Ways to help wildlife adapt to a warmer world

As the world gets warmer, strategies for helping wildlife adapt.

The pine siskin of the northwestern US is threatened by the fragmentation of pine forest.

At least 18 strategies for adaptive wildlife management were put forward in a 2008 study by the Heinz Center for Science, Economics, and the Environment.

Among them:

–  Add more protected areas.

–  Conserve multiple examples of each ecosystem type.

–  Manage and restore existing protected areas for maximum resilience.

–  Design new natural areas and restoration sites to maximize resilience. For example, restore marsh communities behind gently sloped and undeveloped ocean shorelines (those most likely to be affected by sea-level rise) rather than fortify existing beaches. Preparing for the change in this way will mitigate the effects when they arrive.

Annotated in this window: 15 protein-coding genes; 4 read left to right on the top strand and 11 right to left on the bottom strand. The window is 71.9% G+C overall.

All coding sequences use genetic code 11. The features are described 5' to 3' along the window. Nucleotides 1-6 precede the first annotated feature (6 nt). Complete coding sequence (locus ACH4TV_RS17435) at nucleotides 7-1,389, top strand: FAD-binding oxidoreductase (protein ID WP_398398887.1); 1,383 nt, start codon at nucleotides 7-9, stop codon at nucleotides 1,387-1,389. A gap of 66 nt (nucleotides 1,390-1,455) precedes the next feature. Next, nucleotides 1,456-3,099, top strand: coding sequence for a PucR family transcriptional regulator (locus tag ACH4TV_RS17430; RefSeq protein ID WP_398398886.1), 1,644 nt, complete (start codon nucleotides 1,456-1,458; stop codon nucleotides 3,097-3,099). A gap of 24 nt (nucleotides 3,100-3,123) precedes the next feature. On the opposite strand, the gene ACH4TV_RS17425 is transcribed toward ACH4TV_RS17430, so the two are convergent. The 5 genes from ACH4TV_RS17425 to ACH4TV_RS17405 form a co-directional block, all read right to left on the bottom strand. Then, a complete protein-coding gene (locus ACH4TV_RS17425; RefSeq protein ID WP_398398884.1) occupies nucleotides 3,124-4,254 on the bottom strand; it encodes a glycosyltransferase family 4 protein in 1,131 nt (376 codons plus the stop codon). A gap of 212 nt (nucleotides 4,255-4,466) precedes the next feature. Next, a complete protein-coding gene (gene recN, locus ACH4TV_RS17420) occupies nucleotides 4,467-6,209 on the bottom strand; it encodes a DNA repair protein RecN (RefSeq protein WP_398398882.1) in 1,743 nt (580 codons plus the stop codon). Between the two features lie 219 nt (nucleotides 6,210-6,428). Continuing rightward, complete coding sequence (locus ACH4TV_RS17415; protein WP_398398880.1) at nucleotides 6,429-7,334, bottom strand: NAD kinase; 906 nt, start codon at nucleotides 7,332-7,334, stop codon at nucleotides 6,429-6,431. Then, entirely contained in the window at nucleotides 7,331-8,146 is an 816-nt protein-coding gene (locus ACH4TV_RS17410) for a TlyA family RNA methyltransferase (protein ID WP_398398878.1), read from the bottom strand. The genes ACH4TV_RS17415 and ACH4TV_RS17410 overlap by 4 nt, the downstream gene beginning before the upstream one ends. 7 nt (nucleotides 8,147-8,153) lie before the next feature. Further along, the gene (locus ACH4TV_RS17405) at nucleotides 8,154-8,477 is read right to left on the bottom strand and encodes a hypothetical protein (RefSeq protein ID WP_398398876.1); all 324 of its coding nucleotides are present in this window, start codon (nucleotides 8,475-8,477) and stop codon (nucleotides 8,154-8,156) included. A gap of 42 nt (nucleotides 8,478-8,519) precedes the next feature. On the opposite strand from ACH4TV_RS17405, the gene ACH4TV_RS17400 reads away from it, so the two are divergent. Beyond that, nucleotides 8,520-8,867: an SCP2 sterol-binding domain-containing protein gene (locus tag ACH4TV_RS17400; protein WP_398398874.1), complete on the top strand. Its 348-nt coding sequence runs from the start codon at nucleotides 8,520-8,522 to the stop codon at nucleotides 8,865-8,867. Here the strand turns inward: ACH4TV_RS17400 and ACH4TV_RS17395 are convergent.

–  Increase landscape “connectivity” and permeability so animals can migrate more freely. Remove dams and fish ladders in rivers, for instance.

–  Protect wildlife corridors and “stepping stone” habitat islands to serve as stopovers for migratory waterfowl and for land-based species as they seek cooler climates.

–  Reduce nonclimate stressors such as invasive species, chemical contaminants, and catastrophic wildfires.

Editor’s note: See also Mark Clayton's main article, Saving wildlife in a warmer world.

For more articles about the environment, check out the Monitor’s main environment page. Also, visit our Bright Green blog archive and our RSS feed.

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